Editorial License

Rob Hammerton, music educator etc.

Starred Thought

George N. Parks has passed away. The director of the Minuteman Marching Band is gone. For many of us, the time since early Friday morning (when this ghastly, awful news first began to be known) has been surreal, unfathomable, beyond belief, beyond words.

I’ve been trying to find adequate words to pay tribute to the gentleman who is responsible for how so many of us do what we do, whether we’re band directors or anything else. For a great many people, myself included, we’re in the music education business because of Mr. Parks’ direct influence on our lives.

Friday morning, after hearing the news and taking a bit more time than usual to get myself together before leaving for school, I taught a number of middle-school instrument lessons. At first, it was tough, but by the end of the day, it had clearly been great therapy … in part because at least once every 90 seconds, I said or did or thought something that caused me to think, “thanks, Mr. Parks. That was one of yours.”

The most impressive thing was: I wasn’t coming up with any more of those items any more frequently than I would on any other day – I just happened to be more aware of it. The teaching techniques and strategies that Mr. Parks taught us, and the approaches to teaching and to dealing with human beings that he encouraged and demonstrated all the time … have just become part of the vocabulary of so many of us, inside the classroom and out.

I always thought I was a decent writer, but in spite of the last couple paragraphs, this assignment may be largely beyond me.

At least one person has beaten me to it. I would encourage you to read his beautifully-written work:

http://jwright781.blogspot.com/2010/09/in-memorium-george-n-parks-1953-2010.html

As for this space, I think I’ve finally got an idea. To begin to describe this titan, legend, mentor, teacher, this great man – I need to use his words. (If you must steal, steal from the best.)

Over the years, in band rehearsals, field staff meetings, and Drum Major Academy sessions, I’ve heard bits of wisdom from Mr. Parks in the form of what he called “Starred Thoughts.” Any time he would utter those words, his students would reflexively dive for their notebooks and get ready to write. A teacher’s first job is to get a response, he’d say. He had his students (and us) trained so well that once per DMA “Attitude” lecture/advice session he would call out, “Starred Thought…” and then grin and say, “that’s a response, too. I made that one up myself.” If the job of a teacher really is to get a response, then the past couple of days have proven Mr. Parks to be perhaps the best teacher ever.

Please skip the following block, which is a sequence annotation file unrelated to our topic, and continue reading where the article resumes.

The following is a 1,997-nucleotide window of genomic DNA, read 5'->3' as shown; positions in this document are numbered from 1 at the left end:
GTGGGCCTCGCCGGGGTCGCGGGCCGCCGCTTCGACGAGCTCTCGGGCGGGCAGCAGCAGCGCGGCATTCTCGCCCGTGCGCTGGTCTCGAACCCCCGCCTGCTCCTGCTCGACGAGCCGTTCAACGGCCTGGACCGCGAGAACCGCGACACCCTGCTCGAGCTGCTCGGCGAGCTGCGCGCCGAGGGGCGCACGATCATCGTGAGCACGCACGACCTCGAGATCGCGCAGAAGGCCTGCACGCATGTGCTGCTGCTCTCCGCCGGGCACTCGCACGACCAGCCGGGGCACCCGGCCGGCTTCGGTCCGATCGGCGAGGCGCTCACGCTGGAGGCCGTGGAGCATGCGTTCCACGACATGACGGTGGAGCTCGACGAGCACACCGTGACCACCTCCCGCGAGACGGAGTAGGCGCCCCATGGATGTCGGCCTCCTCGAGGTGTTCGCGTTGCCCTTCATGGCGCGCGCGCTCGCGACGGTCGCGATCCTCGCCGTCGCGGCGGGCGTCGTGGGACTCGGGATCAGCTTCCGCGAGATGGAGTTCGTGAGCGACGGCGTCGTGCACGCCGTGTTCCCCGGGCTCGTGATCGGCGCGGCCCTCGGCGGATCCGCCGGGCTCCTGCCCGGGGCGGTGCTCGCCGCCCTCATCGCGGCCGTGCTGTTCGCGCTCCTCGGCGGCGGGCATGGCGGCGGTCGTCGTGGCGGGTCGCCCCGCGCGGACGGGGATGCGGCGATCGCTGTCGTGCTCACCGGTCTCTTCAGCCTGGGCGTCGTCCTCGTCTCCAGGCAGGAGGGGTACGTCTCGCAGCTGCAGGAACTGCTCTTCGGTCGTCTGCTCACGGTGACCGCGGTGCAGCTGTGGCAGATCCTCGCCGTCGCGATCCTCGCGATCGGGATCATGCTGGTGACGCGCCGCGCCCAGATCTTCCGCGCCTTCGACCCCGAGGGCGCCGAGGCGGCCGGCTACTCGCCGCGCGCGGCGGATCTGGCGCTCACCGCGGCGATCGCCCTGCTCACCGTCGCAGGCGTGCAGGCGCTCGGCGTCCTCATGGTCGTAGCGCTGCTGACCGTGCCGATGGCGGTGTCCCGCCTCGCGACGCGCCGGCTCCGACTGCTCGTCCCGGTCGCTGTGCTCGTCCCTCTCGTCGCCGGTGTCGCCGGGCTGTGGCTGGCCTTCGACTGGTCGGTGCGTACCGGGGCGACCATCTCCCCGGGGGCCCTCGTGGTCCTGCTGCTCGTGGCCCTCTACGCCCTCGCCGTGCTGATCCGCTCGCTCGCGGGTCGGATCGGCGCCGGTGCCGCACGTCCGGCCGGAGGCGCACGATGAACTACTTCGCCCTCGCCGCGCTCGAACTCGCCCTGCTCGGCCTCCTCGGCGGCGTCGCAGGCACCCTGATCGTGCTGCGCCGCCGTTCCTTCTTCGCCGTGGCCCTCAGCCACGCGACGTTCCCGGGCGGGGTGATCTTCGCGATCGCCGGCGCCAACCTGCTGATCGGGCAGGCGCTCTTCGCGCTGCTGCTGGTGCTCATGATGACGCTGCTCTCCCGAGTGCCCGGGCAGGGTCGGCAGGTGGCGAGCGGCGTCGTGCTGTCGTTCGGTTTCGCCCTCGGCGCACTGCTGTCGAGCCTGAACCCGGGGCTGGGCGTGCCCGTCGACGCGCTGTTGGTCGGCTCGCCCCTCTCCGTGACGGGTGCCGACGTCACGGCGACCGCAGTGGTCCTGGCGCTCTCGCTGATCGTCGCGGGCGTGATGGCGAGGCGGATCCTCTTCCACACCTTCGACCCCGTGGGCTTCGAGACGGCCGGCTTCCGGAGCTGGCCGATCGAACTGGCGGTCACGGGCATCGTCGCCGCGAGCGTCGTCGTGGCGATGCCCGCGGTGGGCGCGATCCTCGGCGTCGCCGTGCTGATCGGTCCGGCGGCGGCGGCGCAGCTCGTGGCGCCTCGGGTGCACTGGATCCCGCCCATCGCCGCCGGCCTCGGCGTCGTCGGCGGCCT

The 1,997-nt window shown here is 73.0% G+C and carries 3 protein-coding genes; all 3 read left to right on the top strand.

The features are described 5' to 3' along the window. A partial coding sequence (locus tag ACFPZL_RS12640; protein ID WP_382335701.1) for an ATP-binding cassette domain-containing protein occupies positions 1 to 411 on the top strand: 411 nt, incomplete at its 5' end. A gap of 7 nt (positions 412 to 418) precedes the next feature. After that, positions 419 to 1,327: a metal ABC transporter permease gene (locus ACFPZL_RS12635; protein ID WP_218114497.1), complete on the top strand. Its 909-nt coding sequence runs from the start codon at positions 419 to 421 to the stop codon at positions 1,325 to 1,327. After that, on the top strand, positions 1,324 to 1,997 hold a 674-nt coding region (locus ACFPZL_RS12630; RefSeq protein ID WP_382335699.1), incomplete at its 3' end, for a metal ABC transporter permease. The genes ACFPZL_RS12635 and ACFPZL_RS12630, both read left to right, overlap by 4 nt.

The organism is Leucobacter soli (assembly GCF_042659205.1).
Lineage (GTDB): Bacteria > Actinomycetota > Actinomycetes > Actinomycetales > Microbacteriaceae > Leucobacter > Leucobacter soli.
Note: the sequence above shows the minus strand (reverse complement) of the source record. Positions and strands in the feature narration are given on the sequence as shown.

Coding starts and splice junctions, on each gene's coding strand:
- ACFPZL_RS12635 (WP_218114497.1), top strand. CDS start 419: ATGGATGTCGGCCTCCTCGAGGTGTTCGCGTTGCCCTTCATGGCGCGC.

I have what I think is as close to a comprehensive list of “Starred Thoughts” as I can compile from all the time that I ever had a notebook handy. Down the road, I may just post them all … but for now, here are some that I think Mr. Parks’ band must have applied especially well this weekend. Those poor kids, in the middle of what became the ultimate nightmare of a band trip, went into the University of Michigan’s 110,000-seat behemoth of a Big Ten stadium and looked and sounded glorious. Not “pretty good for a band whose director had just passed away practically in front of them” … but their usual glorious selves. So here’s my salute to them, to their drum majors, to their staff, and by extension, to the director, who as it turns out had them ready for anything.

Starred Thoughts:

A leader sees three things: what ought to be done, what can be done, how to do it.

A good leader is one that can adapt and overcome in the face of adversity.

To be a leader is to do the uncomfortable thing.

Put everything you have into everything you do.

Don’t use ANYTHING as an excuse.

The only way to lose is to quit.

Your band will do whatever you expect them to.

Your band is a reflection of its leaders.

The UMass band … and everyone who has been in it since 1977 … and everyone who has been in a band (high school or collegiate) led by a UMass band alum … and everyone who has been in a band led by a Drum Major Academy graduate …

… are reflections of its leader.

Advertisements

September 19, 2010 - Posted by | band, blogging, DMA, drum major, GNP, heroes, marching band, music, Starred Thoughts, UMMB | , , , , , , , , , , ,

4 Comments »

  1. Hi Rob
    I know I have my dot-book somewhere, listing all of these starred thoughts. Its time to dig it out.

    Thank you for the blog,
    Jessica Goodhile

    flt 92-95

    Comment by Jessica | September 19, 2010 | Reply

  2. […] online world is gently exploding again today. Today is the second anniversary of one particular sad circumstance, and friends are paying tribute … and […]

    Pingback by Friends on Earth, and Friends Above « Editorial License | September 16, 2012 | Reply

  3. […] some level of sadness; also a time for dredging up marvelous memories. You may be aware that it was three years ago this week that the band world lost a titan, and also a remarkable human […]

    Pingback by Lift Up … Up Up Up Up Up. « Editorial License | September 15, 2013 | Reply

  4. […] last time I cried? I’m going to bypass this one. It occurred a few hours before I wrote this … and I’ve spent quite a lot of time on that little “difficult time in my life” […]

    Pingback by The 31-Day Blog Challenge, Day Twenty-Eight: Lacrimosa « Editorial License | May 28, 2016 | Reply


Leave a Reply

Fill in your details below or click an icon to log in:

WordPress.com Logo

You are commenting using your WordPress.com account. Log Out / Change )

Twitter picture

You are commenting using your Twitter account. Log Out / Change )

Facebook photo

You are commenting using your Facebook account. Log Out / Change )

Google+ photo

You are commenting using your Google+ account. Log Out / Change )

Connecting to %s

%d bloggers like this: